They have the most common genetic factor that's the underlying cause of cystic fibrosis: two copies of the F508del mutation.
Cystic fibrosis leads to an accumulation of mucus in the lungs, pancreas, and other organs.
Airways become clogged, trapping bacteria, leading to infections and a progressive deterioration of the lungs. Young people with this disease face repeated hospital visits.
Breathing becomes increasingly difficult and eventually this leads to respiratory failure and death.
Problems in the pancreas inhibit the release of digestive enzymes.
The average life span is just 37 years.
The health minister, Adrian Dix, can probably relate to the problems with digestion, as he suffers from Type 1 diabetes.
This is an autoimmune disease that attacks beta cells in the pancreas, inhibiting the production of insulin.
Insulin is a hormone that absorbs blood sugars.
In a bygone era without the availability of artificial or animal insulin, Type 1 diabetics also died at a young age.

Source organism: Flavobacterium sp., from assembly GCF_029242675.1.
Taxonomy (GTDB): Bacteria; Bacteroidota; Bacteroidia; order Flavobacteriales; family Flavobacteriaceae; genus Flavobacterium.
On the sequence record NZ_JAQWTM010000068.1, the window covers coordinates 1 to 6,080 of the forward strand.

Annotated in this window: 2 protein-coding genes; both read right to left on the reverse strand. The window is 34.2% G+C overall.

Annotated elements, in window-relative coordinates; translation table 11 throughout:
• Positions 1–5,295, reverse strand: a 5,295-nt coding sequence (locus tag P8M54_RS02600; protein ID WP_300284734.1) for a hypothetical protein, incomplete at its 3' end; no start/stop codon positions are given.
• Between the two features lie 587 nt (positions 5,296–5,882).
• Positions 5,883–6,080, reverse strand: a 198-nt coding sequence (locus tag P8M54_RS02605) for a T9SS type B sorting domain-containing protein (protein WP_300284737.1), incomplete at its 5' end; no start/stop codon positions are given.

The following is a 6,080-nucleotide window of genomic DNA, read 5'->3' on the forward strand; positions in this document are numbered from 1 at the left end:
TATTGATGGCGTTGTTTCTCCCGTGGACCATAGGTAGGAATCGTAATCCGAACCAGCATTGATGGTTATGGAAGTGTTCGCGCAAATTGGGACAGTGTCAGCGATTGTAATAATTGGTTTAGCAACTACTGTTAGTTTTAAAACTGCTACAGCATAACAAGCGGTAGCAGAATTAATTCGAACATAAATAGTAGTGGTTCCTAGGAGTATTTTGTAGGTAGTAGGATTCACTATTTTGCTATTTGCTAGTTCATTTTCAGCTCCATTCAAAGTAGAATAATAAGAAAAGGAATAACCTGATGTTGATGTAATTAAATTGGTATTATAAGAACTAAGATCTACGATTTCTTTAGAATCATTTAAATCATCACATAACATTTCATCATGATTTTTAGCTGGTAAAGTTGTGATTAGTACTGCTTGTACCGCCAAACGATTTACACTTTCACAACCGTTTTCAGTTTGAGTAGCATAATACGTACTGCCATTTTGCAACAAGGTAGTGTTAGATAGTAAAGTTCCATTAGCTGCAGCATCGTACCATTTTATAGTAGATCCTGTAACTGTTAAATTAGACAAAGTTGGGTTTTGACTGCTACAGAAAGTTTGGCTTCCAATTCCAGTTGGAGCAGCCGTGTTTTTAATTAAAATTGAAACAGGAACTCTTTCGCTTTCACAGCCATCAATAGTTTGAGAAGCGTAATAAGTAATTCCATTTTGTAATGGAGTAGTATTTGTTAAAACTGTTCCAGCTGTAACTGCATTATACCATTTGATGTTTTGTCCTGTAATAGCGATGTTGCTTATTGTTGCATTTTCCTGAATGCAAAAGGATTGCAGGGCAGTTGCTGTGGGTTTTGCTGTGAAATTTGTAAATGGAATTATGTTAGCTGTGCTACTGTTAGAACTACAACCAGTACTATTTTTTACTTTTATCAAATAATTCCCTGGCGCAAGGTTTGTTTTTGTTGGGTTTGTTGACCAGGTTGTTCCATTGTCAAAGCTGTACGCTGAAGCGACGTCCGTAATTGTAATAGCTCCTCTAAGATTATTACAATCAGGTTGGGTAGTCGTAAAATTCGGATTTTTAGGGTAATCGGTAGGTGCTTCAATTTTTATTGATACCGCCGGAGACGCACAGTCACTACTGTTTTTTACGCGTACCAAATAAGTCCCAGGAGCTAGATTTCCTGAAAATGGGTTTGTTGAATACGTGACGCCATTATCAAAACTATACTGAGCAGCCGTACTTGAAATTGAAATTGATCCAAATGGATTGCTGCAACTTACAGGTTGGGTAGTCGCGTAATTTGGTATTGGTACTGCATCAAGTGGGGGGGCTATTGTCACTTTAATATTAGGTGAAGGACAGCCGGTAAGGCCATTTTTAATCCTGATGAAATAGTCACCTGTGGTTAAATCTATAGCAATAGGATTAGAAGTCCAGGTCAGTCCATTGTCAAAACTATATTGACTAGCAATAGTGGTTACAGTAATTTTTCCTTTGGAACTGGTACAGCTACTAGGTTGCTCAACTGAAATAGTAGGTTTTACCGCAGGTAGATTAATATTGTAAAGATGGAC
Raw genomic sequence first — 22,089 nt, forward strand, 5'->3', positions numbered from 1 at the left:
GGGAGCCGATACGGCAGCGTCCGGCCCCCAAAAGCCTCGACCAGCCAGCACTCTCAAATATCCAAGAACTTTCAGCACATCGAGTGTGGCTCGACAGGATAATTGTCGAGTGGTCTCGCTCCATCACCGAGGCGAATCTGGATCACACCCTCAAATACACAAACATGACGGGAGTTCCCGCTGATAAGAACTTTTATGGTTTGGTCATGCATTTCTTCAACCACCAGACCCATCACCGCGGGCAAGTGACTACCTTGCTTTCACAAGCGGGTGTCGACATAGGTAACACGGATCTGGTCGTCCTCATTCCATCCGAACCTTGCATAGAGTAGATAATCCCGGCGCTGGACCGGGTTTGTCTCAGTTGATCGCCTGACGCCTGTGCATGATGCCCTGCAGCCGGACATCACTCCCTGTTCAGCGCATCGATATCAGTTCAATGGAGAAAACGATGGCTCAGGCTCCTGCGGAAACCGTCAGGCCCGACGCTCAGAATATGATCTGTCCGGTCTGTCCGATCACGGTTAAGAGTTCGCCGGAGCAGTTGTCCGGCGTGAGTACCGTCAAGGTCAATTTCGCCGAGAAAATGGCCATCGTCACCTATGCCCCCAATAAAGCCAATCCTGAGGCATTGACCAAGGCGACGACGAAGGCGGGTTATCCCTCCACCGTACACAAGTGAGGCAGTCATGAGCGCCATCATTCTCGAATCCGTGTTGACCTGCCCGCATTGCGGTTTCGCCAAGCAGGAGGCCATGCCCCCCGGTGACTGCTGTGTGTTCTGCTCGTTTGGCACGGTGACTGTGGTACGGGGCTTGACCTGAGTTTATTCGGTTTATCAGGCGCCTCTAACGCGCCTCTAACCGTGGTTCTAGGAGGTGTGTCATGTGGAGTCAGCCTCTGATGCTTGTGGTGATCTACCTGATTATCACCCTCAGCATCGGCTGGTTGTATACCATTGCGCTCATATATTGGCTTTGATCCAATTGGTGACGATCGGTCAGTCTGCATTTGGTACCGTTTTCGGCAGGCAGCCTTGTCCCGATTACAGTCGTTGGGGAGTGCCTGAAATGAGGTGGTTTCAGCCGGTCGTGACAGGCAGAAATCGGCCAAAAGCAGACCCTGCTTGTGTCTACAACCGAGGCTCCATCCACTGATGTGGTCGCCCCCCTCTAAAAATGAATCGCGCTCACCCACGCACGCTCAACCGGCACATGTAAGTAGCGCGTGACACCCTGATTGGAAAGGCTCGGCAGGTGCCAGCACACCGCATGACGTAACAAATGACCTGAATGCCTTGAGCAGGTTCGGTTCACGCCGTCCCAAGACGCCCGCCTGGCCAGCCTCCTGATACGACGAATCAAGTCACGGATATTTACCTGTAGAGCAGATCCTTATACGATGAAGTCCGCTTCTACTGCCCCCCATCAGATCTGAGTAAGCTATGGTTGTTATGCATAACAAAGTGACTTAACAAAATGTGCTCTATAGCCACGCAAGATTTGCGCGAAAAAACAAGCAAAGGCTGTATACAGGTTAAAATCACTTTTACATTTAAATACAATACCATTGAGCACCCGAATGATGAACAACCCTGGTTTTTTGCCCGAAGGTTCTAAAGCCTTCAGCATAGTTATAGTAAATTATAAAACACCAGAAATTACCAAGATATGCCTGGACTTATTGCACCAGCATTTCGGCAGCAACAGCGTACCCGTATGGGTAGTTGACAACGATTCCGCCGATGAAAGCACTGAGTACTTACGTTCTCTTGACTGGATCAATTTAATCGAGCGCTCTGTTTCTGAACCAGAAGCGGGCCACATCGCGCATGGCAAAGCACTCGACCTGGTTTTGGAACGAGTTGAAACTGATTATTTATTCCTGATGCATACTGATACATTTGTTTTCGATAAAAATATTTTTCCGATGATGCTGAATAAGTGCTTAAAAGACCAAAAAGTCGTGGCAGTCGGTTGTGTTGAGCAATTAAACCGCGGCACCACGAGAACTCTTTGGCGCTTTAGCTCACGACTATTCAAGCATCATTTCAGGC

This changed after a great Canadian researcher, Frederick Banting, suggested trying to control their metabolism with insulin injections.
It was a stunning breakthrough, though not a cure.
Regular injections of insulin turned what was once a Type 1 death sentence into a lifelong chronic disease.
In the wake of this Canadian medical discovery, parents saw their emaciated kids—children who were literally starving to death—suddenly revived.
Dix likely wouldn't be alive today were it not for the work of Banting and his colleagues.
Not so long ago, HIV/AIDS was also the equivalent of a death sentence. Anyone over the age of 45 can recall seeing live and/or televised images of these patients wasting away, suffering from dementia, coughing chronically, and enduring blistering pink, red, and brown blotches on their faces.
But some amazing work at the B.C. Centre for Excellence in HIV/AIDS, led by Dr. Julio Montaner, has helped convert this medical horror into a manageable, lifelong chronic disease through a combination of drugs.
These medications are covered under the provincial drug plan. All British Columbians can take pride in this achievement.